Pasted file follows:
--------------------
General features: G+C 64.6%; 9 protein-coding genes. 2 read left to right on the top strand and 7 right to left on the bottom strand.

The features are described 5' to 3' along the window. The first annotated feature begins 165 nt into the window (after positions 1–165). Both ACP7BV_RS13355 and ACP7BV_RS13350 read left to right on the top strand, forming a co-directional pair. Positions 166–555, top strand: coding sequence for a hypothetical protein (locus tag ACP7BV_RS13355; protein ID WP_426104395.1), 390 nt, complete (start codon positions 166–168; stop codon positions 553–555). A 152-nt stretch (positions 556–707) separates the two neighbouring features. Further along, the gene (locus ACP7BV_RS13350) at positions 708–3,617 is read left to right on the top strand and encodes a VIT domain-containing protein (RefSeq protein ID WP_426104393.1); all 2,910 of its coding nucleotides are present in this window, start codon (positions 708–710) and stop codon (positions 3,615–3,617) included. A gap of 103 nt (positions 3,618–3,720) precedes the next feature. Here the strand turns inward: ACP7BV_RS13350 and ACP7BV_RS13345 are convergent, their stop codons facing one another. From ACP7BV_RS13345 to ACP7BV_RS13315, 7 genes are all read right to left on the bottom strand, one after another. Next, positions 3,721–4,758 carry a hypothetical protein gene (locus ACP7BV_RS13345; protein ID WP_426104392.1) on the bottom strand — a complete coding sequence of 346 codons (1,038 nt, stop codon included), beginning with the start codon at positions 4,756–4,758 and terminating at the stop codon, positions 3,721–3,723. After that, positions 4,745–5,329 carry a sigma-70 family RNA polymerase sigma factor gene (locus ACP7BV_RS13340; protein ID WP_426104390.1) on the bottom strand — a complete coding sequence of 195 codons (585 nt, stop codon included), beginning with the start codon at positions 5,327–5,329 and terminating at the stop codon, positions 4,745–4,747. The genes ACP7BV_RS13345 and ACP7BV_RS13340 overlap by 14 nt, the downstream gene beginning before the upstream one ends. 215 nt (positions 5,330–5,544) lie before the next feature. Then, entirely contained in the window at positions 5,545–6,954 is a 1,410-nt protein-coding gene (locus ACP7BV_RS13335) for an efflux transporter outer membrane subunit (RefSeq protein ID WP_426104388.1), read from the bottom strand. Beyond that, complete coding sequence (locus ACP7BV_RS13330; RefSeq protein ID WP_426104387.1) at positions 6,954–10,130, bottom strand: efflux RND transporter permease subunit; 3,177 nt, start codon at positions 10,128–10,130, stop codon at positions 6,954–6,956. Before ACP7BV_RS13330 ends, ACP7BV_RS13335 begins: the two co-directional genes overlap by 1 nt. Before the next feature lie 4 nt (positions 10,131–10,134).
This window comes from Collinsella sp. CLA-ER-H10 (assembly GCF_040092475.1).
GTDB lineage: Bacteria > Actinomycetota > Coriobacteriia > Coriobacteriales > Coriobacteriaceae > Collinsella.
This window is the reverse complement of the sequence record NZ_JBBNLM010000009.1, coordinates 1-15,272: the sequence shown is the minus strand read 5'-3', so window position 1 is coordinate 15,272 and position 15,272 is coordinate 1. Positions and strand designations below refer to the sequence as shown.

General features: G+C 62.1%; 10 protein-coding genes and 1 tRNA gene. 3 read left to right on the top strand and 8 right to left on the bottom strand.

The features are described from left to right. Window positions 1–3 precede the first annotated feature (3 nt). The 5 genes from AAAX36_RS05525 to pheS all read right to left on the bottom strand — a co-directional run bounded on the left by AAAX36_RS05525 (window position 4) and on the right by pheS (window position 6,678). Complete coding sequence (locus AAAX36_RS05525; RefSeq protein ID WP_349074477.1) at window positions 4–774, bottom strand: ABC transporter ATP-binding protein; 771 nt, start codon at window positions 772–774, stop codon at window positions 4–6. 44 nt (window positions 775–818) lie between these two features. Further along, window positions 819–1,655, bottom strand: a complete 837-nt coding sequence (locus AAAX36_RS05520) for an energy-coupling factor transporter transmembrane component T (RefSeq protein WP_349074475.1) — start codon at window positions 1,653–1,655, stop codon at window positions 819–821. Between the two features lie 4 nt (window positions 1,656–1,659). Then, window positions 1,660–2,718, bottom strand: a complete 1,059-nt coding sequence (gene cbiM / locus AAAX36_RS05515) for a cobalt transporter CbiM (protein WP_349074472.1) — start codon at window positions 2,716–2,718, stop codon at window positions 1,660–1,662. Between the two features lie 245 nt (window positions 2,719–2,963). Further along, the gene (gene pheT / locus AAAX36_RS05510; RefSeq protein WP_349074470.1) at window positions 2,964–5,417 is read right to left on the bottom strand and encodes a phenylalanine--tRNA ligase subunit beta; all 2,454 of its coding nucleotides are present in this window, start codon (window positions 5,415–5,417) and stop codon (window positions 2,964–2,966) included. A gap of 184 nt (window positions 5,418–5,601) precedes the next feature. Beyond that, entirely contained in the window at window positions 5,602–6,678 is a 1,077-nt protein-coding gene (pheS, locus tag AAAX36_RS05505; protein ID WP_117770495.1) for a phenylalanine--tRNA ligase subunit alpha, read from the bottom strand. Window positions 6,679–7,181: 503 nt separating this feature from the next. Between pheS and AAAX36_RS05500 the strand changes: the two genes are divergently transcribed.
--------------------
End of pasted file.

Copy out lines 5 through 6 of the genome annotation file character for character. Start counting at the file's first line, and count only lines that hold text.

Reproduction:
This window is the reverse complement of the sequence record NZ_JBBNLM010000009.1, coordinates 1-15,272: the sequence shown is the minus strand read 5'-3', so window position 1 is coordinate 15,272 and position 15,272 is coordinate 1. Positions and strand designations below refer to the sequence as shown.

General features: G+C 62.1%; 10 protein-coding genes and 1 tRNA gene. 3 read left to right on the top strand and 8 right to left on the bottom strand.